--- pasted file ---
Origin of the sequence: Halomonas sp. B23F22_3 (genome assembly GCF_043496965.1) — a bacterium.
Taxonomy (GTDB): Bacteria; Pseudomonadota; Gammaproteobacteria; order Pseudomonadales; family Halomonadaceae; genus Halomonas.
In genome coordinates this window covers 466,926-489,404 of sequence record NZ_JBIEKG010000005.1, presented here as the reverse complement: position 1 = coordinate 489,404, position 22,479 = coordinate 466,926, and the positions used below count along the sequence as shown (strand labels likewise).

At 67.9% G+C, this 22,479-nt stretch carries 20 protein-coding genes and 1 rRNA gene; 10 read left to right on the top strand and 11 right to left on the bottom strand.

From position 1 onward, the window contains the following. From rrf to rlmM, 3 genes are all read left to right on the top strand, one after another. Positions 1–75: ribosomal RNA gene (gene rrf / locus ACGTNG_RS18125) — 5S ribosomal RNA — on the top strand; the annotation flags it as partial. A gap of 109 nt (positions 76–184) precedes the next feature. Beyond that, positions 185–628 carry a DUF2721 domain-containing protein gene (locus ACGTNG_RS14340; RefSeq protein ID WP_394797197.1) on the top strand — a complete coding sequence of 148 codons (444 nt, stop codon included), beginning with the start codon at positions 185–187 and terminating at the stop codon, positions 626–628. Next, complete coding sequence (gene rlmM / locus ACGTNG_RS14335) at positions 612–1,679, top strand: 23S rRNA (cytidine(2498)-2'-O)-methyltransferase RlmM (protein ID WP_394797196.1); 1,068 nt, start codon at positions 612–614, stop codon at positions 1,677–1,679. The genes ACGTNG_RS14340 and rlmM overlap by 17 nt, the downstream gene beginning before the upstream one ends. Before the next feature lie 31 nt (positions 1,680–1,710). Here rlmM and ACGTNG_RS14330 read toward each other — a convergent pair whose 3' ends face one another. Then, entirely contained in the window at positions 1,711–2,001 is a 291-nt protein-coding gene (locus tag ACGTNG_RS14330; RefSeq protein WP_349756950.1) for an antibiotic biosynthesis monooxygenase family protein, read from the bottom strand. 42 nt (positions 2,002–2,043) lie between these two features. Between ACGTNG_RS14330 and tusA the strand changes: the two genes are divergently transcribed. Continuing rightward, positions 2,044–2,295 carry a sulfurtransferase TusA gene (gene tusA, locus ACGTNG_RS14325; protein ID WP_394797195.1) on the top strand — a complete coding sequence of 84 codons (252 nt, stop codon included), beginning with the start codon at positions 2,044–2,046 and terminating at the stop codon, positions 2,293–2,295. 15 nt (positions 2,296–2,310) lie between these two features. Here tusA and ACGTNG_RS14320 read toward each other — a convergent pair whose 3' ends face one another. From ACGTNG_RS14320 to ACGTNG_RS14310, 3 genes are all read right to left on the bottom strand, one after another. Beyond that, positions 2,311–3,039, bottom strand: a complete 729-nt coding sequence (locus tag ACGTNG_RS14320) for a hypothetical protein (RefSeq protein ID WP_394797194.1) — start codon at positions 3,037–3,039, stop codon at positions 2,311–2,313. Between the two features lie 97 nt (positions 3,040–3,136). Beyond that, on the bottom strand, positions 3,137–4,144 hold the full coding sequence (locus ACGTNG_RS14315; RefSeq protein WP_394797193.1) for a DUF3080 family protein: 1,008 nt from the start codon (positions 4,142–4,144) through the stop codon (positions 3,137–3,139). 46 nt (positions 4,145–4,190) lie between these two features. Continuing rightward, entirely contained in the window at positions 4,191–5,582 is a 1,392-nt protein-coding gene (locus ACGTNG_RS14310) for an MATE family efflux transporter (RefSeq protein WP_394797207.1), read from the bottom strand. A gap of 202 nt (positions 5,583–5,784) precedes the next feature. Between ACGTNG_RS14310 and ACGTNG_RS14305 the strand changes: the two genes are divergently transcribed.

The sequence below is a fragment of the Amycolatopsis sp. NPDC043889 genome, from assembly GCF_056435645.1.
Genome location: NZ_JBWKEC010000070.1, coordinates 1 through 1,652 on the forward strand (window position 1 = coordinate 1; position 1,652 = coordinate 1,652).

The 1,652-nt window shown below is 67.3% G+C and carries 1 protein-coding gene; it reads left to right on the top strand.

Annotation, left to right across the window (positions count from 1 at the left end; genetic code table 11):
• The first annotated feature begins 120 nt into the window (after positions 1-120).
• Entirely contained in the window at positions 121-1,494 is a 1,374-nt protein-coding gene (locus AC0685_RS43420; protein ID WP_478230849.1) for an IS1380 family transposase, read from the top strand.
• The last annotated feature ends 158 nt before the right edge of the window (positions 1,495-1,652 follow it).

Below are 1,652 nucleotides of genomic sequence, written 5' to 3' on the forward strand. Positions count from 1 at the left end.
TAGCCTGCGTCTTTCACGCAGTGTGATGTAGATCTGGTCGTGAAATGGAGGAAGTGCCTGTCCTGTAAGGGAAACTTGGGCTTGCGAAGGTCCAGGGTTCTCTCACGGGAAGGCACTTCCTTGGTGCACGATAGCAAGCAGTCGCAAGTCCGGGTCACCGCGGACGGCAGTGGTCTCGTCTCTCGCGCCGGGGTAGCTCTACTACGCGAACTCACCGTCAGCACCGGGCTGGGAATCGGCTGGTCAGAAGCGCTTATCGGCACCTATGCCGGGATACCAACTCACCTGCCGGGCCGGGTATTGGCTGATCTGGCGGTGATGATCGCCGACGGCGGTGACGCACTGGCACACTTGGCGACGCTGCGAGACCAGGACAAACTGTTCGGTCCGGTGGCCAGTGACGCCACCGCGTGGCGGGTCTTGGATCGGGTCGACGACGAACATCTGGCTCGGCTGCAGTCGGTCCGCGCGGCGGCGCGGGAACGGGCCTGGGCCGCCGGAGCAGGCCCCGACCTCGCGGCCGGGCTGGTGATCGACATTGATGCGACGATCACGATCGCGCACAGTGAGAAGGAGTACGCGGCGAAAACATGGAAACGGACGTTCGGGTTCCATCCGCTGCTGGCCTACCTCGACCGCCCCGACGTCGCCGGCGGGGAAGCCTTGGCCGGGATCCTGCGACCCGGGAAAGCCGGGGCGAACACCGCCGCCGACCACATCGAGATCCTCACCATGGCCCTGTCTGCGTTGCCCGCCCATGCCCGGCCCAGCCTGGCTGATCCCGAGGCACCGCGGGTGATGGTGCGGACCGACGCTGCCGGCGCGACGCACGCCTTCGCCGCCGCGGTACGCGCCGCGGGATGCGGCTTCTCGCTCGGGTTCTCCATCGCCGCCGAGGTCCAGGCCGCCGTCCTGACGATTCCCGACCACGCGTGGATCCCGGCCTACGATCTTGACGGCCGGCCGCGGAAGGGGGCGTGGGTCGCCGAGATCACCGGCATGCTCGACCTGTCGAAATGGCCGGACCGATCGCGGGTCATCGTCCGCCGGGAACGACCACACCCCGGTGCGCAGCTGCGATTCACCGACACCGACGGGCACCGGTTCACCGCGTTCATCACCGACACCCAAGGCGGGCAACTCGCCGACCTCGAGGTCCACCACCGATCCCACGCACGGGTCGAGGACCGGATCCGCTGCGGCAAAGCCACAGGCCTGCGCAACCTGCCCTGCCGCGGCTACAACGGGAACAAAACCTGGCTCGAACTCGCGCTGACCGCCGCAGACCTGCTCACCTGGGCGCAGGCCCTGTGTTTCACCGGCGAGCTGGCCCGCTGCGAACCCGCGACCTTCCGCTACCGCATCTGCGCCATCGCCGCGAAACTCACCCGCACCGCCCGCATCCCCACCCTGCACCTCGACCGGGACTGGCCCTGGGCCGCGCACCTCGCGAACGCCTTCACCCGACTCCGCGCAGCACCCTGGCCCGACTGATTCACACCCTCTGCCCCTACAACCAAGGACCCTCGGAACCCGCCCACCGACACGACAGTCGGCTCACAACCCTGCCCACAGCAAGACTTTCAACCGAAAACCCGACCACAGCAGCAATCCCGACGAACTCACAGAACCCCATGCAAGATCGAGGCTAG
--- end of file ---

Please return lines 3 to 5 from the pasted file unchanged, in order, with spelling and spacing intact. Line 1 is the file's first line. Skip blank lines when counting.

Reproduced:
In genome coordinates this window covers 466,926-489,404 of sequence record NZ_JBIEKG010000005.1, presented here as the reverse complement: position 1 = coordinate 489,404, position 22,479 = coordinate 466,926, and the positions used below count along the sequence as shown (strand labels likewise).

At 67.9% G+C, this 22,479-nt stretch carries 20 protein-coding genes and 1 rRNA gene; 10 read left to right on the top strand and 11 right to left on the bottom strand.

From position 1 onward, the window contains the following. From rrf to rlmM, 3 genes are all read left to right on the top strand, one after another. Positions 1–75: ribosomal RNA gene (gene rrf / locus ACGTNG_RS18125) — 5S ribosomal RNA — on the top strand; the annotation flags it as partial. A gap of 109 nt (positions 76–184) precedes the next feature. Beyond that, positions 185–628 carry a DUF2721 domain-containing protein gene (locus ACGTNG_RS14340; RefSeq protein ID WP_394797197.1) on the top strand — a complete coding sequence of 148 codons (444 nt, stop codon included), beginning with the start codon at positions 185–187 and terminating at the stop codon, positions 626–628. Next, complete coding sequence (gene rlmM / locus ACGTNG_RS14335) at positions 612–1,679, top strand: 23S rRNA (cytidine(2498)-2'-O)-methyltransferase RlmM (protein ID WP_394797196.1); 1,068 nt, start codon at positions 612–614, stop codon at positions 1,677–1,679. The genes ACGTNG_RS14340 and rlmM overlap by 17 nt, the downstream gene beginning before the upstream one ends. Before the next feature lie 31 nt (positions 1,680–1,710). Here rlmM and ACGTNG_RS14330 read toward each other — a convergent pair whose 3' ends face one another. Then, entirely contained in the window at positions 1,711–2,001 is a 291-nt protein-coding gene (locus tag ACGTNG_RS14330; RefSeq protein WP_349756950.1) for an antibiotic biosynthesis monooxygenase family protein, read from the bottom strand. 42 nt (positions 2,002–2,043) lie between these two features. Between ACGTNG_RS14330 and tusA the strand changes: the two genes are divergently transcribed. Continuing rightward, positions 2,044–2,295 carry a sulfurtransferase TusA gene (gene tusA, locus ACGTNG_RS14325; protein ID WP_394797195.1) on the top strand — a complete coding sequence of 84 codons (252 nt, stop codon included), beginning with the start codon at positions 2,044–2,046 and terminating at the stop codon, positions 2,293–2,295. 15 nt (positions 2,296–2,310) lie between these two features. Here tusA and ACGTNG_RS14320 read toward each other — a convergent pair whose 3' ends face one another. From ACGTNG_RS14320 to ACGTNG_RS14310, 3 genes are all read right to left on the bottom strand, one after another. Beyond that, positions 2,311–3,039, bottom strand: a complete 729-nt coding sequence (locus tag ACGTNG_RS14320) for a hypothetical protein (RefSeq protein ID WP_394797194.1) — start codon at positions 3,037–3,039, stop codon at positions 2,311–2,313. Between the two features lie 97 nt (positions 3,040–3,136). Beyond that, on the bottom strand, positions 3,137–4,144 hold the full coding sequence (locus ACGTNG_RS14315; RefSeq protein WP_394797193.1) for a DUF3080 family protein: 1,008 nt from the start codon (positions 4,142–4,144) through the stop codon (positions 3,137–3,139). 46 nt (positions 4,145–4,190) lie between these two features. Continuing rightward, entirely contained in the window at positions 4,191–5,582 is a 1,392-nt protein-coding gene (locus ACGTNG_RS14310) for an MATE family efflux transporter (RefSeq protein WP_394797207.1), read from the bottom strand. A gap of 202 nt (positions 5,583–5,784) precedes the next feature. Between ACGTNG_RS14310 and ACGTNG_RS14305 the strand changes: the two genes are divergently transcribed.